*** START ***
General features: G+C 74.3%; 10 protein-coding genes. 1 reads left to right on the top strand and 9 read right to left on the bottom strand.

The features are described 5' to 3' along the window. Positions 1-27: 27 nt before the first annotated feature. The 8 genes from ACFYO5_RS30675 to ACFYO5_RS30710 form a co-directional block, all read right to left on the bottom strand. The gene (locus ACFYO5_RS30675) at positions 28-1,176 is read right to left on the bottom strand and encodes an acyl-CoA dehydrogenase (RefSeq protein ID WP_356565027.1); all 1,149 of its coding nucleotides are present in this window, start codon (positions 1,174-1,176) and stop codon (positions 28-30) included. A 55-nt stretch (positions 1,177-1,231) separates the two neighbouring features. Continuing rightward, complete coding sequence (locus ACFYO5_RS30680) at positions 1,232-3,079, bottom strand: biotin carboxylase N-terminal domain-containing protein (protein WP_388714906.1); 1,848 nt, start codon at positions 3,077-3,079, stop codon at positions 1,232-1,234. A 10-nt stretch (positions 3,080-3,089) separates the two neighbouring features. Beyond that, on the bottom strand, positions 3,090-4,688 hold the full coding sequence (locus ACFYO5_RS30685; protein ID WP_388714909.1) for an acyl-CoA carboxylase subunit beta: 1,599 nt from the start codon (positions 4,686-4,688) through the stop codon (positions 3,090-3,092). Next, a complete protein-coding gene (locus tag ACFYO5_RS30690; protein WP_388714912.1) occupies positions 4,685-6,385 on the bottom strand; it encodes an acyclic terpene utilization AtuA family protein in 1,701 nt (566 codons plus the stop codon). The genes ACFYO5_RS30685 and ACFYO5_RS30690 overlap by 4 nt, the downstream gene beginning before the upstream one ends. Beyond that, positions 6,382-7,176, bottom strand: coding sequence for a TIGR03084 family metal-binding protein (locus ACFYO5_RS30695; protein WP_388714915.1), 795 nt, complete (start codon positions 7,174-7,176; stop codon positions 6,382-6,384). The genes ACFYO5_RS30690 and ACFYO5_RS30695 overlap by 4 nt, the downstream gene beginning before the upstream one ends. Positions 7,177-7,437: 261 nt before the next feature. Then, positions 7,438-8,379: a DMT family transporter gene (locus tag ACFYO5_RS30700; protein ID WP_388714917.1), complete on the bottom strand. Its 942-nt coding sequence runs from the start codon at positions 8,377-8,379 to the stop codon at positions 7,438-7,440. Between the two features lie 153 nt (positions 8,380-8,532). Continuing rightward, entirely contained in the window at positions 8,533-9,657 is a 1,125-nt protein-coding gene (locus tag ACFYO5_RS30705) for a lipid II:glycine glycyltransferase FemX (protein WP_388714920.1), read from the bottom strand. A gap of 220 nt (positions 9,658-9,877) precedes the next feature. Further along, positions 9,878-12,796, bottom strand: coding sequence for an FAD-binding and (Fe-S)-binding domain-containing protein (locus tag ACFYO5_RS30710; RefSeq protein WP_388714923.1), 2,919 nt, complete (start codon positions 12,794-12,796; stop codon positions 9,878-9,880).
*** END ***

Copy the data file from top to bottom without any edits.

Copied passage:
General features: G+C 74.3%; 10 protein-coding genes. 1 reads left to right on the top strand and 9 read right to left on the bottom strand.

The features are described 5' to 3' along the window. Positions 1-27: 27 nt before the first annotated feature. The 8 genes from ACFYO5_RS30675 to ACFYO5_RS30710 form a co-directional block, all read right to left on the bottom strand. The gene (locus ACFYO5_RS30675) at positions 28-1,176 is read right to left on the bottom strand and encodes an acyl-CoA dehydrogenase (RefSeq protein ID WP_356565027.1); all 1,149 of its coding nucleotides are present in this window, start codon (positions 1,174-1,176) and stop codon (positions 28-30) included. A 55-nt stretch (positions 1,177-1,231) separates the two neighbouring features. Continuing rightward, complete coding sequence (locus ACFYO5_RS30680) at positions 1,232-3,079, bottom strand: biotin carboxylase N-terminal domain-containing protein (protein WP_388714906.1); 1,848 nt, start codon at positions 3,077-3,079, stop codon at positions 1,232-1,234. A 10-nt stretch (positions 3,080-3,089) separates the two neighbouring features. Beyond that, on the bottom strand, positions 3,090-4,688 hold the full coding sequence (locus ACFYO5_RS30685; protein ID WP_388714909.1) for an acyl-CoA carboxylase subunit beta: 1,599 nt from the start codon (positions 4,686-4,688) through the stop codon (positions 3,090-3,092). Next, a complete protein-coding gene (locus tag ACFYO5_RS30690; protein WP_388714912.1) occupies positions 4,685-6,385 on the bottom strand; it encodes an acyclic terpene utilization AtuA family protein in 1,701 nt (566 codons plus the stop codon). The genes ACFYO5_RS30685 and ACFYO5_RS30690 overlap by 4 nt, the downstream gene beginning before the upstream one ends. Beyond that, positions 6,382-7,176, bottom strand: coding sequence for a TIGR03084 family metal-binding protein (locus ACFYO5_RS30695; protein WP_388714915.1), 795 nt, complete (start codon positions 7,174-7,176; stop codon positions 6,382-6,384). The genes ACFYO5_RS30690 and ACFYO5_RS30695 overlap by 4 nt, the downstream gene beginning before the upstream one ends. Positions 7,177-7,437: 261 nt before the next feature. Then, positions 7,438-8,379: a DMT family transporter gene (locus tag ACFYO5_RS30700; protein ID WP_388714917.1), complete on the bottom strand. Its 942-nt coding sequence runs from the start codon at positions 8,377-8,379 to the stop codon at positions 7,438-7,440. Between the two features lie 153 nt (positions 8,380-8,532). Continuing rightward, entirely contained in the window at positions 8,533-9,657 is a 1,125-nt protein-coding gene (locus tag ACFYO5_RS30705) for a lipid II:glycine glycyltransferase FemX (protein WP_388714920.1), read from the bottom strand. A gap of 220 nt (positions 9,658-9,877) precedes the next feature. Further along, positions 9,878-12,796, bottom strand: coding sequence for an FAD-binding and (Fe-S)-binding domain-containing protein (locus tag ACFYO5_RS30710; RefSeq protein WP_388714923.1), 2,919 nt, complete (start codon positions 12,794-12,796; stop codon positions 9,878-9,880).